Govt panel recommends shutting down Cryptocurrency Dealers in India.

The panel made the suggestion to curb the use of cryptocurrencies in the country, ETNow reported on Saturday quoting agencies.

The report surfaces at a time when Bitcoin’s price has zoomed past $7,000 after the Chicago Mercantile Exchange (CME) Group Inc’s announcement on Tuesday that it plans to introduce bitcoin futures by the end of the year, after regulatory approval. Following the announcement, Coinbase Inc added more than 100,000 users in 24 hours.

In July, Business Standard had reported that the government is considering setting up a regulatory structure to oversee trading of bitcoin.

On Saturday, cryptocurrency traded at a record high of $7,200.

According to market experts, banning cryptocurrency dealers or exchanges would not work as trading of virtual currencies has increased globally and have given extraordinary returns. However, adoption of bitcoin can also pose various problems for the government as it will tend to loose its control over the financial system.

At present, bitcoin is hovering around Rs 4.90 lakh mark in India against Rs 1.79 lakh where it had three months back on August 2, 2017.

Instead of closing cryptocurrency dealers, the government should take steps to curb buying and selling of bitcoins or cryptocurrencies in cash, Hesham Rehman, CEO & Co-founder, Bitxoxo, a bitcoin exchange operating in India told ET.

Meanwhile, Credit Suisse Group AG Chief Executive Officer Tidjane Thiam asserted that bitcoin is the “very definition of a bubble”. “Most banks in the current state of regulation have little or no appetite to get involved in a currency which has such anti-money laundering challenges,” Thiam said.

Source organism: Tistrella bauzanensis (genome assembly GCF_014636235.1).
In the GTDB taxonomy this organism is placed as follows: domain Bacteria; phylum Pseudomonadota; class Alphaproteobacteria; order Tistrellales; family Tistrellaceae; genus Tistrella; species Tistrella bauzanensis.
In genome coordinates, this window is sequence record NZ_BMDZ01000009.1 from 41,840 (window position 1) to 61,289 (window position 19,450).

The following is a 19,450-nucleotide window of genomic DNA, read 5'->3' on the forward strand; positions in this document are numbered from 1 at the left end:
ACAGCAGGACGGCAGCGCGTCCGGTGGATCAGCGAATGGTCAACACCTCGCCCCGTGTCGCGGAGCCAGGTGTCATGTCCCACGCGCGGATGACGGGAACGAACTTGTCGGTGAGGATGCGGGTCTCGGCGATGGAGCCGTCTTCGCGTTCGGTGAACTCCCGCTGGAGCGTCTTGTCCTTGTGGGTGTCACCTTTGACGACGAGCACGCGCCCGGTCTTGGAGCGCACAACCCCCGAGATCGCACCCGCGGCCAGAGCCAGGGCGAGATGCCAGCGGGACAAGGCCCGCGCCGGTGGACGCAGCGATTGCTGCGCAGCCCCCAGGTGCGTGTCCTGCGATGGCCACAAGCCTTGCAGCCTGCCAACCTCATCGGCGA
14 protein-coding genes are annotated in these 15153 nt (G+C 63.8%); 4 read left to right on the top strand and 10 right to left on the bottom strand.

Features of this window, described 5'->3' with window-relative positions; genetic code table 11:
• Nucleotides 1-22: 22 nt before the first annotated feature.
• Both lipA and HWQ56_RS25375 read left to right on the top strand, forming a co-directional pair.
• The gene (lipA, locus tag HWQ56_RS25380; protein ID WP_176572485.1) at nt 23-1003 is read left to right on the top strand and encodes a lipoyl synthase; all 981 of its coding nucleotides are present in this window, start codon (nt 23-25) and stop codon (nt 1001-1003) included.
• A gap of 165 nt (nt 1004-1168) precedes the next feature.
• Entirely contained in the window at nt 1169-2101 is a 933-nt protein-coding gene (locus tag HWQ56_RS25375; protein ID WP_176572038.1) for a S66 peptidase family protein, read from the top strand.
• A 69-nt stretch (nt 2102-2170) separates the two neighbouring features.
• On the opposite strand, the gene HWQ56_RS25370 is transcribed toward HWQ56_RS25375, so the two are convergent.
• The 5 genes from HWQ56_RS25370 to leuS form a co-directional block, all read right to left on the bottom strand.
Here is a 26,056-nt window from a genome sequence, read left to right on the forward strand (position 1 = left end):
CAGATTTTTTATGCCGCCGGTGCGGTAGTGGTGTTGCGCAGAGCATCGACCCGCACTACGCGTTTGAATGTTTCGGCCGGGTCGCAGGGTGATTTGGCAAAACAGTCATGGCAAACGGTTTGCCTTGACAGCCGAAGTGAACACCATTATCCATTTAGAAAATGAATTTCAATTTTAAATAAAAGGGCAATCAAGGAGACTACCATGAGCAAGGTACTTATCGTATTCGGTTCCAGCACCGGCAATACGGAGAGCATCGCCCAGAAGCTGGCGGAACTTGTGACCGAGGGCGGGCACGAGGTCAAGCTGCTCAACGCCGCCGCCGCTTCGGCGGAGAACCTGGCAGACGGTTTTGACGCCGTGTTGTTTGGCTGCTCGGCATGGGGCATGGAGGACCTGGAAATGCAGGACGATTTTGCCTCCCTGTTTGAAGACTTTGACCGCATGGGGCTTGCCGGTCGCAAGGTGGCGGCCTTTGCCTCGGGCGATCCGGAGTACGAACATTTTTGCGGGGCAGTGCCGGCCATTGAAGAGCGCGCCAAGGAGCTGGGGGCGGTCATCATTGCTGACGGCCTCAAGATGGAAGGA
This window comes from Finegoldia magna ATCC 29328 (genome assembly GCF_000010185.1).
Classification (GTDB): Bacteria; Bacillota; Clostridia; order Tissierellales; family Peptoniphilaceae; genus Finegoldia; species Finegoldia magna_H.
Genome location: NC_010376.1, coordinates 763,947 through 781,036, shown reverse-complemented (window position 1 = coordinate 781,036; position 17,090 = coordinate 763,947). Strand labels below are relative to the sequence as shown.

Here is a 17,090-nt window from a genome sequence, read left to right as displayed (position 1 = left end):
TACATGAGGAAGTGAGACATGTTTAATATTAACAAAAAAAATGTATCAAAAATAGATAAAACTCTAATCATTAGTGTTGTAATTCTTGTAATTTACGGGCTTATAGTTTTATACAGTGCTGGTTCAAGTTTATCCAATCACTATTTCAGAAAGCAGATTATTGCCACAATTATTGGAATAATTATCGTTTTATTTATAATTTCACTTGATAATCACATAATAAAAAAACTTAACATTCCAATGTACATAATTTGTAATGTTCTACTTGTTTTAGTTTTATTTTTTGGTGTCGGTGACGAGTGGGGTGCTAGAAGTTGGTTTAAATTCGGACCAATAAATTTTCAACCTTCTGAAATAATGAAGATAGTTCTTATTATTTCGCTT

“From what we can identify, the only reason today to buy or sell bitcoin is to make money, which is the very definition of speculation and the very definition of a bubble,” he added.

What is bitcoin?

As a Business Standard editorial mentioned, Bitcoin is a digital currency, described as a peer-to-peer version of electronic cash, which would allow online payments to be sent directly from one party to another without going through a financial intermediary. It was invented eight years back, but awareness at the mass level is a matter of only the last few years.

How are bitcoins transferred?

1. Bitcoin transfers take place by means of a computer-generated string of “0”s and “1”s (a computer does not “read” anything else in any case), which transfer bitcoins from one wallet (or account) to another, the accounts being maintained on a giant electronic ledger.

2. The wallets are anonymous. Each string of numbers can be used only once . The anonymous holder of the wallet can be anywhere in the world, thus making bitcoin a truly global, if electronic, currency: Transaction costs are negligible to zero.

Steps to trade in bitcoins

1. Install a bitcoin “wallet” on a computer or mobile phone.

2. The wallet will generate an “address” on which bitcoins can be paid in or paid out (the latter only if you have adequate balance in your wallet).

3. All transactions are included in a “blockchain” whose integrity and chronological order are protected by cryptography. The blockchain is the technology that is used for operating these digital currencies and is treated as a commodity in countries where they are recognised.

4. The wallet can be stocked by purchasing bitcoins on an “exchange” for real money.

What are the risks of cryptocurrencies?

1. Cryptocurrencies typically operate in a volatile market.

2. At present, there is no regulatory framework or governing body to manage them.

3. Bitcoin is the preferred currency for many hackers and the recent series of ransomware attacks across the world has also caused panic. One can also face difficulty in recovering the cryptocurrency if the digital wallet is hacked.

4. The technology underpinning bitcoin (blockchain) is about to be overhauled drastically and this may cause a split in the currency.

India to have its own cryptocurrency?

Last month, Business Standard noted that the government is considering the possibility of introducing its own cryptocurrency, code-named “Lakshmi”. If it is introduced, “Lakshmi” would run on some variation of the blockchain technology employed by bitcoin that verifies every trade and rules out dual transactions employing the same coin. However, the Reserve Bank of India (RBI) would have to solve several tricky questions before introducing “Lakshmi”.

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